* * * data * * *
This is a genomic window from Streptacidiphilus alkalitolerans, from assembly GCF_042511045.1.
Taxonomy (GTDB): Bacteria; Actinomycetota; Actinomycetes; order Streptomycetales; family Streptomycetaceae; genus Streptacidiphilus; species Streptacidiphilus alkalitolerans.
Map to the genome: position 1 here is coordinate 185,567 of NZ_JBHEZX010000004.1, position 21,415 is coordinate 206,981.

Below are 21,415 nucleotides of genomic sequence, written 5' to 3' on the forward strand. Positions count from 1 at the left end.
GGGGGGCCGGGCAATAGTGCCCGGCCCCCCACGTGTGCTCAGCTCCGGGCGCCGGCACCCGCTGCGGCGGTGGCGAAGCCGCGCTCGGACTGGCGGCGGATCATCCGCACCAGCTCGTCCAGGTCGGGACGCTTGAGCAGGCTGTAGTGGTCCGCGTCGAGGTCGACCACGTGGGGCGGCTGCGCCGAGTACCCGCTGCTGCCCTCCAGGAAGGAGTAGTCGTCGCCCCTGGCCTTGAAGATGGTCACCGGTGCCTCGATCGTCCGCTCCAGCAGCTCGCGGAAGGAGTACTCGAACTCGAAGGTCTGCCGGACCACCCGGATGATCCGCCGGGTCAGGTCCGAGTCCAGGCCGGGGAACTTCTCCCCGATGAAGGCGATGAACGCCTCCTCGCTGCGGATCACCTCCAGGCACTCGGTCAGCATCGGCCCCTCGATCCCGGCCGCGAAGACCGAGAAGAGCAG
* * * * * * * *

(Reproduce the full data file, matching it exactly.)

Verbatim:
This is a genomic window from Streptacidiphilus alkalitolerans, from assembly GCF_042511045.1.
Taxonomy (GTDB): Bacteria; Actinomycetota; Actinomycetes; order Streptomycetales; family Streptomycetaceae; genus Streptacidiphilus; species Streptacidiphilus alkalitolerans.
Map to the genome: position 1 here is coordinate 185,567 of NZ_JBHEZX010000004.1, position 21,415 is coordinate 206,981.

Below are 21,415 nucleotides of genomic sequence, written 5' to 3' on the forward strand. Positions count from 1 at the left end.
GGGGGGCCGGGCAATAGTGCCCGGCCCCCCACGTGTGCTCAGCTCCGGGCGCCGGCACCCGCTGCGGCGGTGGCGAAGCCGCGCTCGGACTGGCGGCGGATCATCCGCACCAGCTCGTCCAGGTCGGGACGCTTGAGCAGGCTGTAGTGGTCCGCGTCGAGGTCGACCACGTGGGGCGGCTGCGCCGAGTACCCGCTGCTGCCCTCCAGGAAGGAGTAGTCGTCGCCCCTGGCCTTGAAGATGGTCACCGGTGCCTCGATCGTCCGCTCCAGCAGCTCGCGGAAGGAGTACTCGAACTCGAAGGTCTGCCGGACCACCCGGATGATCCGCCGGGTCAGGTCCGAGTCCAGGCCGGGGAACTTCTCCCCGATGAAGGCGATGAACGCCTCCTCGCTGCGGATCACCTCCAGGCACTCGGTCAGCATCGGCCCCTCGATCCCGGCCGCGAAGACCGAGAAGAGCAG